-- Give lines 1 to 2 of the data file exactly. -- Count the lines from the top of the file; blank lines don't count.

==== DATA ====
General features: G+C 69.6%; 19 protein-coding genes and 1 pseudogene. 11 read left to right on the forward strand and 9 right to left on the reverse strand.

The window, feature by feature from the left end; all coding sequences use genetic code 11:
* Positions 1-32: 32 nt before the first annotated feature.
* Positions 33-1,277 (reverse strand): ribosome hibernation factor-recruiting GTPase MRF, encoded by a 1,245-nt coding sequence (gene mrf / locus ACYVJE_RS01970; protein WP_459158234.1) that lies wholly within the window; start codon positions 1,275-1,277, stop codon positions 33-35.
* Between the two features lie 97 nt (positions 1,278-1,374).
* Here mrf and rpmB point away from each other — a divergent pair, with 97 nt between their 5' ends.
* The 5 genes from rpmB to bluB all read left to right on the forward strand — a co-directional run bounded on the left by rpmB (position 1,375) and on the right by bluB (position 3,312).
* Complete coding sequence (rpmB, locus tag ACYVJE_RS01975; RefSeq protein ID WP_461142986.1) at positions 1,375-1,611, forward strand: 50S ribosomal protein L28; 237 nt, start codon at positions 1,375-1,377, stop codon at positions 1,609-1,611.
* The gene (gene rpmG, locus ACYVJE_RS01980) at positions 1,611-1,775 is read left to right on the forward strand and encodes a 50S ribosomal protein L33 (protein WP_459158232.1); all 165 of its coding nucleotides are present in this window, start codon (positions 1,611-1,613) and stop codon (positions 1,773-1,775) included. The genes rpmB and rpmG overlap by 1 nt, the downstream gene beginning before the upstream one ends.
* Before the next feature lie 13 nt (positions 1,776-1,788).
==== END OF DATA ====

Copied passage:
General features: G+C 69.6%; 19 protein-coding genes and 1 pseudogene. 11 read left to right on the forward strand and 9 right to left on the reverse strand.

The window, feature by feature from the left end; all coding sequences use genetic code 11: